If a family member or friend dies at home and you’re the first to find them it can be difficult to think straight. Knowing what to do next may help you cope. We’ve provided practical steps to take below.
What to do when someone dies at home and it’s expected
Even when someone dies at home and it’s expected you may still feel unsure what to do next. If they’ve had an illness for a while and they pass away at home you may have some info from their care team about what to do. Follow this guidance if you can.
If you don’t have info from the care team about what to do if someone dies at home follow these steps instead:
Are you on your own?
Call a nearby relative or friend and see if they can come over for support.
Contact the person’s doctor or district nurse to tell them the person has died.
They’ll come as soon as they can to confirm the death and issue a medical certificate.
What if the person dies at night?
If the person dies at night when the doctor’s surgery is closed contact the out-of-hours doctor. Not sure how to get hold of them? Call the NHS helpline on 111 for advice. They’ll help you contact a doctor who can come to the house to confirm the death. But only a doctor who’s seen the person in the last two weeks can issue the medical certificate. So you may still need to call the person’s usual doctor in the morning.
Call their doctor in the morning.
When the doctor’s surgery opens you’ll need to call them to let them know what’s happened. They’ll issue the death certificate for you. This might take a few days so make sure you ask how long you should wait before going to the surgery to collect the death certificate. You’ll also get a “notice to informant” form. This will tell you how to register the person’s death.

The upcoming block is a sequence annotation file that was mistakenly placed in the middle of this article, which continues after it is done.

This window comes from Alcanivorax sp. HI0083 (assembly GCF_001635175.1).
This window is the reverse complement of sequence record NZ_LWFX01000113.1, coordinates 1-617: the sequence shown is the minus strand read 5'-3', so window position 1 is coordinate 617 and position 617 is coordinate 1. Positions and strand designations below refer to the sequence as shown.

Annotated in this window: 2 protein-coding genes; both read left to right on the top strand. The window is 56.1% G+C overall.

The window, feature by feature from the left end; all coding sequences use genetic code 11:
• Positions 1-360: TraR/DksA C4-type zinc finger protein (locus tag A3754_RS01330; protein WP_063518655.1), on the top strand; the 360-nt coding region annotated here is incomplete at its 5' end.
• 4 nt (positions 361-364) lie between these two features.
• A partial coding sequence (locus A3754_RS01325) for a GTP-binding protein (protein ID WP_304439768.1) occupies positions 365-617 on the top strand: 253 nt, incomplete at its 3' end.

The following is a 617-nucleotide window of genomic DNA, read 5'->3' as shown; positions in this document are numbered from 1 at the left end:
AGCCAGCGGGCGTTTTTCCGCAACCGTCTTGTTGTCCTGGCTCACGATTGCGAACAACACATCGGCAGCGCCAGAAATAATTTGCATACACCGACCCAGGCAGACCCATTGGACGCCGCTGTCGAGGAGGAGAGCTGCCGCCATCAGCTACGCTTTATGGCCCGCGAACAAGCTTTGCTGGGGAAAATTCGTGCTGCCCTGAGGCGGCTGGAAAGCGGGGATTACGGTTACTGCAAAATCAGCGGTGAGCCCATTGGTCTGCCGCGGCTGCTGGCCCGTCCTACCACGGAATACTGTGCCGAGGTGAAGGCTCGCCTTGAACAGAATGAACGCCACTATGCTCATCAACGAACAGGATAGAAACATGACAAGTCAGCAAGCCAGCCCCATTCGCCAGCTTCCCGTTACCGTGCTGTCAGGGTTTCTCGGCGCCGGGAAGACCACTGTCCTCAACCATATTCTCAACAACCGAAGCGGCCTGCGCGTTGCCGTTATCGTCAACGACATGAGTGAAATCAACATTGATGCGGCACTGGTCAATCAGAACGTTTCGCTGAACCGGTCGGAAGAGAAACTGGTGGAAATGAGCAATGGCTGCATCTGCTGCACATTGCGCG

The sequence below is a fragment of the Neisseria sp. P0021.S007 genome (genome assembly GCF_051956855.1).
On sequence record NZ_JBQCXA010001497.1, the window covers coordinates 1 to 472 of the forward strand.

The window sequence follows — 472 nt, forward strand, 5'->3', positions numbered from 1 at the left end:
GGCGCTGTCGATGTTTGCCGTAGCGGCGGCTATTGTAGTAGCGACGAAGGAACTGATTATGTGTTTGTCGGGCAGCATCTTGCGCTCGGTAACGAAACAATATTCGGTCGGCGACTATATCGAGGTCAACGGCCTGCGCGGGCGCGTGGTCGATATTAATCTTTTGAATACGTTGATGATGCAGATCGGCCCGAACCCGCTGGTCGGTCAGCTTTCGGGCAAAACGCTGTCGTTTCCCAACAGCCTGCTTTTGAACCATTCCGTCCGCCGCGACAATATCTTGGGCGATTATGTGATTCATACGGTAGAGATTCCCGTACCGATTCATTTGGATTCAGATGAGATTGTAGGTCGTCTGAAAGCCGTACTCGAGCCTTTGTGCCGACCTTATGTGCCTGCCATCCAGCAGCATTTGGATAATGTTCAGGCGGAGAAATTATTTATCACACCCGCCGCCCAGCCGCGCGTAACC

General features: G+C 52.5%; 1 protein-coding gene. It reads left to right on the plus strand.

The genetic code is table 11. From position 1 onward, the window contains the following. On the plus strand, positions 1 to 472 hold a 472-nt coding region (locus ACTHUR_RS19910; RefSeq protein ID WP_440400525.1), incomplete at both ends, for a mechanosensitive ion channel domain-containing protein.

Find a funeral director (if that’s what you’d like).
Once a doctor or district nurse confirms the death you can find a funeral director and arrange for them to collect the body. You may not want to do this straight away if you or other family members would like to spend some time with the person. You could ask the funeral director for advice on how long to keep the person at home before they’re collected and taken to a chapel of rest.
What to do if someone dies at home unexpectedly
When someone dies at home unexpectedly and you’re the first person to find them you should:
Call 999 straight away.
Tell the operator what’s happened and they’ll tell you what to do next. Depending on the situation they may send police as well as an ambulance. The paramedics will examine the person and confirm the cause of death if they can.
If you’re on your own:
Call a relative or friend who lives nearby for support. If that’s not possible call on a neighbour for help.
What if the cause of death isn’t clear?
The paramedics will call a coroner. Most deaths that happen at home are natural but the cause of death may not be clear to the paramedics. The coroner will decide whether a post-mortem is needed and make arrangements for the examination to take place. They’ll figure out the cause of death so that you can get a death certificate and register the death. Getting a death certificate will take longer if a coroner is involved. This may delay funeral arrangements because you must register a death before the funeral can take place.
What if the police get involved?
What do you do when someone dies at home under suspicious circumstances? If you’re not sure if the person’s been involved in an accident or has been the victim of a crime the police may need to investigate. When you find the person who’s died try not to move anything around them unless you must to help them. Once the police arrive they’ll be able to tell you what will happen next and whether you’ll need to answer any questions they have.
Next steps to take when someone dies at home
Whether it’s expected or not, when someone dies at home it helps to have some straightforward advice on what comes next. Use the links below to help you understand what to do and when.
Once you’ve got a death certificate, you’ll need to:
- Register the death
- Arrange the funeral
- Contact other people and organisations about the person’s death
- Find out if the person left a will
- Organise their finances (if you’re the person named in their will)
Don’t forget to take some time for yourself too. If you’re finding it difficult to cope with the death of a relative or friend you can get free counselling services from Cruse Bereavement Support. Call them on 0808 808 1677 or speak to one of their counsellors online.